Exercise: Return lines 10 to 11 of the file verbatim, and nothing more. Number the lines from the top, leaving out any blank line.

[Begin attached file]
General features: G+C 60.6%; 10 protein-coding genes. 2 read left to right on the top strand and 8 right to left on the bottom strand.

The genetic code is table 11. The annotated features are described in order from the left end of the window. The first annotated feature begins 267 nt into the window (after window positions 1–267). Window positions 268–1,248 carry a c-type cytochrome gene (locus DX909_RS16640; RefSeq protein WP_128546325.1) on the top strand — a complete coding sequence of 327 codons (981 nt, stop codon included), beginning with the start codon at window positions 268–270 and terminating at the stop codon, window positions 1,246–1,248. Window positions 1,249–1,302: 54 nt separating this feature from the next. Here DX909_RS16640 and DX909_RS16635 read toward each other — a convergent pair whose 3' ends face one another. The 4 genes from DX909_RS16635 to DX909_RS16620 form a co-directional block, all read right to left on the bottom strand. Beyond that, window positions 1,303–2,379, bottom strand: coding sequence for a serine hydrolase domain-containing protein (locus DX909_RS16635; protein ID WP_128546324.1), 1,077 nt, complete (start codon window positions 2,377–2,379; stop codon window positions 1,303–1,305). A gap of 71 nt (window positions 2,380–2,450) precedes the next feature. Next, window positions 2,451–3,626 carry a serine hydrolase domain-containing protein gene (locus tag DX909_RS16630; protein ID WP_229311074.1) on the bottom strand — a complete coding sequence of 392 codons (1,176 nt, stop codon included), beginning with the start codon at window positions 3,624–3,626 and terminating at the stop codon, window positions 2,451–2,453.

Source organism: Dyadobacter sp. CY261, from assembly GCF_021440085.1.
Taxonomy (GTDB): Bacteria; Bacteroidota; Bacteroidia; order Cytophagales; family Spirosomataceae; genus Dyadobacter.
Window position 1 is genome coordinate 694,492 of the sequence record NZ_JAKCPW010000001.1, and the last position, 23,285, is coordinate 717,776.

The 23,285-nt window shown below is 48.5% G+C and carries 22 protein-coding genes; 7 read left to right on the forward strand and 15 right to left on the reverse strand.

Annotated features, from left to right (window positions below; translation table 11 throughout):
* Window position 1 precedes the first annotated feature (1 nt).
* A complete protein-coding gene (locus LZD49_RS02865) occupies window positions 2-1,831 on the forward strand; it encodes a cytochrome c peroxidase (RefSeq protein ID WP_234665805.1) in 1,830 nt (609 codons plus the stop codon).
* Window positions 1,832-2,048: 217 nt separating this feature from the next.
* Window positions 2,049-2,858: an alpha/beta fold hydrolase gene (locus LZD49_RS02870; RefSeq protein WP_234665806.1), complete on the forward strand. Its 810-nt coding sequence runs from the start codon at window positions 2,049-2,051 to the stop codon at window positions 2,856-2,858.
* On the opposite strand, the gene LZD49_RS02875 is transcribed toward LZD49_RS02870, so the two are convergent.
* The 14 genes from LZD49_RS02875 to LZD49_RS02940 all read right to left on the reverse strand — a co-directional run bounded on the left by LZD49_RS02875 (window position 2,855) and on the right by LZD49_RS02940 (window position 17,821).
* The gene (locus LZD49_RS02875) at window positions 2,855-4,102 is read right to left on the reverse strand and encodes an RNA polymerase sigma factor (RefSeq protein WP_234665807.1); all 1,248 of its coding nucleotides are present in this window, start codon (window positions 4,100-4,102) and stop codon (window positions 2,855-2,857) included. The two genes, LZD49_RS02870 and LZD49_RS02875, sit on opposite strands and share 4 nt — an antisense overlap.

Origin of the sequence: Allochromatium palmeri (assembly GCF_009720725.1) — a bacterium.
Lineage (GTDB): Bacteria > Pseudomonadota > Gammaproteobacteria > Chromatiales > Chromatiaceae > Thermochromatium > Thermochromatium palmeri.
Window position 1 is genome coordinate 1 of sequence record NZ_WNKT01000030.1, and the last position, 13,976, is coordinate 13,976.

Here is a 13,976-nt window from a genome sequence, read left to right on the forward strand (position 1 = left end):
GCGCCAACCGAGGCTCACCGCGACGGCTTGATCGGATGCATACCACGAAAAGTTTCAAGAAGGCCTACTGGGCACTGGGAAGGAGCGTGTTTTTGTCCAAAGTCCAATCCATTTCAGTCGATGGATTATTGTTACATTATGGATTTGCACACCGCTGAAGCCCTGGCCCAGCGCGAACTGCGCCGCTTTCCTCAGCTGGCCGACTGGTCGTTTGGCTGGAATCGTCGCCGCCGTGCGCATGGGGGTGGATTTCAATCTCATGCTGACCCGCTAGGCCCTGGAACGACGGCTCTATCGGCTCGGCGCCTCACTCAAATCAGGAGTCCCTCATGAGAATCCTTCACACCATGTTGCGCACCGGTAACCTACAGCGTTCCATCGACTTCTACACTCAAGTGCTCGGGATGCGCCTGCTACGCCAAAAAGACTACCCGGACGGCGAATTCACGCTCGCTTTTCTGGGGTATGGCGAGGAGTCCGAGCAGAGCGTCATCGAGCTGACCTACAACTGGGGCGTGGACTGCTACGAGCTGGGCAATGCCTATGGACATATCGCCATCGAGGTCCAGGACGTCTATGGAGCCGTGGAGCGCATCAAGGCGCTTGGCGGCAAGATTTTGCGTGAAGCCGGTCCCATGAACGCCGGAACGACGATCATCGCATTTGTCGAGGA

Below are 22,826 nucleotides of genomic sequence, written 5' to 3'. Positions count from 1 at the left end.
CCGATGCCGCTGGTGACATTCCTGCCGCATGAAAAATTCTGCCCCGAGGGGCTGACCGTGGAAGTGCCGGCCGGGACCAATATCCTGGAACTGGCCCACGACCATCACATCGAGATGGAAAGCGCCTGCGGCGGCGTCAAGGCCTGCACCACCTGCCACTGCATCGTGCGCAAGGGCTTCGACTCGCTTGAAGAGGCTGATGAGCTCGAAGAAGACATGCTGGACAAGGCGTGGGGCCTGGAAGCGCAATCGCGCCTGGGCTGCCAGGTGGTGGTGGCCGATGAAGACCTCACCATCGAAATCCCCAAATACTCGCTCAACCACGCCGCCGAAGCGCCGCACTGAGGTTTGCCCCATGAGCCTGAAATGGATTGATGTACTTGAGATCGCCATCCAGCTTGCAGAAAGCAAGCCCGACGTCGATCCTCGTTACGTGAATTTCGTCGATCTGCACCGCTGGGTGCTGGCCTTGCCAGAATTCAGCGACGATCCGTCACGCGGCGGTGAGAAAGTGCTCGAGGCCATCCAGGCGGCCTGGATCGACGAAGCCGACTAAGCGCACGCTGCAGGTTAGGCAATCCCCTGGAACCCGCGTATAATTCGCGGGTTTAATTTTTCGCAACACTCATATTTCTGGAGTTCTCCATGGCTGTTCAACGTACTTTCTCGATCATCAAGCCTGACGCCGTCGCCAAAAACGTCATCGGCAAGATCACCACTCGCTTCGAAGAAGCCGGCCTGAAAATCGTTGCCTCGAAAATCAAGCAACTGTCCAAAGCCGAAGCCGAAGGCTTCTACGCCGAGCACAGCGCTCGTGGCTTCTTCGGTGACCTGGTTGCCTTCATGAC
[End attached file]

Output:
* Window positions 1,832-2,048: 217 nt separating this feature from the next.
* Window positions 2,049-2,858: an alpha/beta fold hydrolase gene (locus LZD49_RS02870; RefSeq protein WP_234665806.1), complete on the forward strand. Its 810-nt coding sequence runs from the start codon at window positions 2,049-2,051 to the stop codon at window positions 2,856-2,858.